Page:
Mixed Feelings as Outdoor Dining Returns Thursday

By Chris Wangler
May 23, 2023


Should outdoor dining this summer be available earlier in the week or only from Thursday afternoon to Sunday at 11:00 p.m.?

It’s one of several lingering questions as the city prepares to close down part of Moody Street on Thursday.


This year’s new “hybrid” closure plan doesn’t exactly enjoy glowing support, but many restaurants are returning [see list below] amid support for better long-term planning in the future.

Compromise Plan

Last month, the Waltham Traffic Commission voted 4–1 for a modified version of Mayor Jeannette McCarthy’s plan to close down part of Moody Street this summer.

From May 25 until September 25, Moody from Pine to High will be open as usual for two-way traffic from Monday to Thursday afternoon at 4:00 p.m.


The street will be closed from then until Monday at 5:00 a.m. to allow for outdoor dining and pedestrian use.

Moody will also remain closed on three holiday Mondays: Memorial Day, Juneteenth and Labor Day.


The tweaked plan is a post-COVID hybrid, instead of the 24-7 closure from the last three summers.

The previous shutdowns upset some small business owners as well as residential abutters, mostly over loss of coveted parking spaces.


The mayor tried to appease them while supporting restaurants and those advocating for a pedestrian zone.

While her new plan represented a political victory over her prospective mayoral opponent Jonathan Paz, it drew a mixed reaction among both closure supporters and opponents [see video above].

Paz, the current Ward 9 city councilor, said the commission’s vote failed to reflect strong support during public hearings for his proposal to simply repeat last year's closure. 

He expressed confidence that Moody businesses could adapt to the “very very limited format,” but said it was “a shame that the mayor decided to complicate a good concept.”

Sticking Points

During this year’s closure, restaurants will be able to leave their furniture in permitted parking spaces behind sturdy Jersey barriers all summer. But they can only serve guests when the street is closed to traffic.

Traffic commissioner Randy Mullin, Waltham’s fire chief, said it would be unsafe for traffic to be on the street alongside diners, and the commission supported him.

Mullin also recommended that dining happen only within parking lanes, not in travel lanes, meaning a smaller footprint this summer for outdoor dining spaces.


Restaurant owners, such as Jay Singh [right in photo] of Peppino’s Dosa and DaVinci Ristorante, were disappointed by the restrictions.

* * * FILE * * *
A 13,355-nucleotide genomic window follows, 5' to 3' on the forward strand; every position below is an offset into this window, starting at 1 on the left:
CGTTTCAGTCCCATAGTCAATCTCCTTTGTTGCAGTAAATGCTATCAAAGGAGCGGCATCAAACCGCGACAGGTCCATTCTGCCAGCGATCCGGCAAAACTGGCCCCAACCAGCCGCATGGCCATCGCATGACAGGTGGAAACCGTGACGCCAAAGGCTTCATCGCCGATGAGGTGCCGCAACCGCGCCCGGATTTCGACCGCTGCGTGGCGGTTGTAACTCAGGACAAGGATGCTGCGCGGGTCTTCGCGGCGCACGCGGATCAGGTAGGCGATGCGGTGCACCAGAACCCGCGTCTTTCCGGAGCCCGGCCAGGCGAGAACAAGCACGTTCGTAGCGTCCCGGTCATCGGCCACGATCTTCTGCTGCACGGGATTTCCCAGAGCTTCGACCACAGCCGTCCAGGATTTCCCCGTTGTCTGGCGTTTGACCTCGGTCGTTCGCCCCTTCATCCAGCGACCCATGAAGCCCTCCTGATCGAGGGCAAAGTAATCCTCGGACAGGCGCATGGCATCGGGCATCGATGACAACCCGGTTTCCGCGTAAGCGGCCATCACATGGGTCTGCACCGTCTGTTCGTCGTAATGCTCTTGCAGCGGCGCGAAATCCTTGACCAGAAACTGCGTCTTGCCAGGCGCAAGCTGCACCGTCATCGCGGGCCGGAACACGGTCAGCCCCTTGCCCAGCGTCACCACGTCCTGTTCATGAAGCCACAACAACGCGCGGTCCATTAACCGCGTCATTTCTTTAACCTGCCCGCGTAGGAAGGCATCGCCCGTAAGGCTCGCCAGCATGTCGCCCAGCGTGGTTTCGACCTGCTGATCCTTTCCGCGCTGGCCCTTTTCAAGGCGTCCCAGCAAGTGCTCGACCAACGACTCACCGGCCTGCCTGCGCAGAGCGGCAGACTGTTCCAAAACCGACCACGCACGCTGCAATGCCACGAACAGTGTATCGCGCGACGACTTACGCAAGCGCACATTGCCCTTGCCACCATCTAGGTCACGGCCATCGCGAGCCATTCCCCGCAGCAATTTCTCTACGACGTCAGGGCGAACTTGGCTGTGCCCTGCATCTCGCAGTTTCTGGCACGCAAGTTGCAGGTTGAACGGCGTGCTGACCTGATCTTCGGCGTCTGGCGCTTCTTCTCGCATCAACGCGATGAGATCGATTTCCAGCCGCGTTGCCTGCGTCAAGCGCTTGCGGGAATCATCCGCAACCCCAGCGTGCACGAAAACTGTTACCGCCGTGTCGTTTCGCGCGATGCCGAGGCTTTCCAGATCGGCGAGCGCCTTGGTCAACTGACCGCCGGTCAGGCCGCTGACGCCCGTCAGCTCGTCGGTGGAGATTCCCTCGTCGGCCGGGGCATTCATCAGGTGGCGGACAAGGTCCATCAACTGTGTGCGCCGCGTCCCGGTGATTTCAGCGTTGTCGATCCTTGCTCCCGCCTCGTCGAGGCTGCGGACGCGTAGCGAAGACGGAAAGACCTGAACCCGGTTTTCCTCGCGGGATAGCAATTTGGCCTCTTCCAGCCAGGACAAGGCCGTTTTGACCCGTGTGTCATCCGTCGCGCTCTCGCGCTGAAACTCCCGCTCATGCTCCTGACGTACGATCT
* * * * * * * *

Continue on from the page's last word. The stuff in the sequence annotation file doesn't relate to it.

Not only would no dining outside happen early in the week, but affected parking spaces could not be used by cars because they would be occupied by unused restaurant furniture.


During a traffic commission discussion last week, member Tim Kelly, the director of the city’s wires department, said he had witnessed safe outdoor dining in Arlington and North End with moving vehicles nearby. 

Kelly added that the Waltham License Commission, not the Waltham Traffic Commission, ultimately has jurisdiction over extension of premises and the related times.

But Waltham licensing officials, who will meet Wednesday to approve this year’s permit applicants, are not expected to change the current rules.

Looking Ahead

In spite of the new limitations, many familiar favorites have applied to open outside again this summer: 


Bistro 781

DaVinci Ristorante

Deep Ellum (New)

Game Underground

In a Pickle

Little India


Peppino’s Dosa

Solea Tapas & Bar

Sweet Basil




Some that operated outside previously (Tara, Guanachapi, Joco’s) did not apply, nor did some of the new Asian restaurants on Moody.


As the 2023 Moody shutdown prepares to start, there’s no denying that this year’s closure process has been confusing and complicated, reflecting a new post-COVID reality. 

To offer a better plan moving forward, the city is poised to seek outside help to collect feedback from all stakeholders and come up with new alternatives.


“One of the best things that came from the traffic commission meeting was the approval of an RFP to hire a consultant to help the city see what the future holds,” said optimistic Tempo co-owner Erin Barnicle, shown with her husband Nate Sigel. 

“There’s an incredible amount of opportunity,” she said.

File photos